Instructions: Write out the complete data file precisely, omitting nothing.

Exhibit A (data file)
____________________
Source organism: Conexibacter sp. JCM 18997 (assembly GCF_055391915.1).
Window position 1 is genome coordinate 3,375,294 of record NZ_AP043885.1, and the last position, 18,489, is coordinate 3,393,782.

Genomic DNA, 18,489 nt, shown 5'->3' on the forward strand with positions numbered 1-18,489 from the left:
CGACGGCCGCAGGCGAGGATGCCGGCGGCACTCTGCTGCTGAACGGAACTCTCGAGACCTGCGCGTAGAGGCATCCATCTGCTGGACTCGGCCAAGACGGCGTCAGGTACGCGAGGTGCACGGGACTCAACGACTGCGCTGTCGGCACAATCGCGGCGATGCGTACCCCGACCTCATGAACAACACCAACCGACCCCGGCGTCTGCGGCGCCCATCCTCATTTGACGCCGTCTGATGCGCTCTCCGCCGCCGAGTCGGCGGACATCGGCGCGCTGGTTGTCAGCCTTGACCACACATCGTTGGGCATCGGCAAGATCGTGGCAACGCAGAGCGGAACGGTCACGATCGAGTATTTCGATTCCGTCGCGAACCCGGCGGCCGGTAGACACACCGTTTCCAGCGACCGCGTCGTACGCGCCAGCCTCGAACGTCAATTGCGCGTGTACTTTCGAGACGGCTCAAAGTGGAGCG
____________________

Source organism: Conexibacter sp. JCM 18997 (assembly GCF_055391915.1).
Window position 1 is genome coordinate 3,375,294 of record NZ_AP043885.1, and the last position, 18,489, is coordinate 3,393,782.

Genomic DNA, 18,489 nt, shown 5'->3' on the forward strand with positions numbered 1-18,489 from the left:
CGACGGCCGCAGGCGAGGATGCCGGCGGCACTCTGCTGCTGAACGGAACTCTCGAGACCTGCGCGTAGAGGCATCCATCTGCTGGACTCGGCCAAGACGGCGTCAGGTACGCGAGGTGCACGGGACTCAACGACTGCGCTGTCGGCACAATCGCGGCGATGCGTACCCCGACCTCATGAACAACACCAACCGACCCCGGCGTCTGCGGCGCCCATCCTCATTTGACGCCGTCTGATGCGCTCTCCGCCGCCGAGTCGGCGGACATCGGCGCGCTGGTTGTCAGCCTTGACCACACATCGTTGGGCATCGGCAAGATCGTGGCAACGCAGAGCGGAACGGTCACGATCGAGTATTTCGATTCCGTCGCGAACCCGGCGGCCGGTAGACACACCGTTTCCAGCGACCGCGTCGTACGCGCCAGCCTCGAACGTCAATTGCGCGTGTACTTTCGAGACGGCTCAAAGTGGAGCG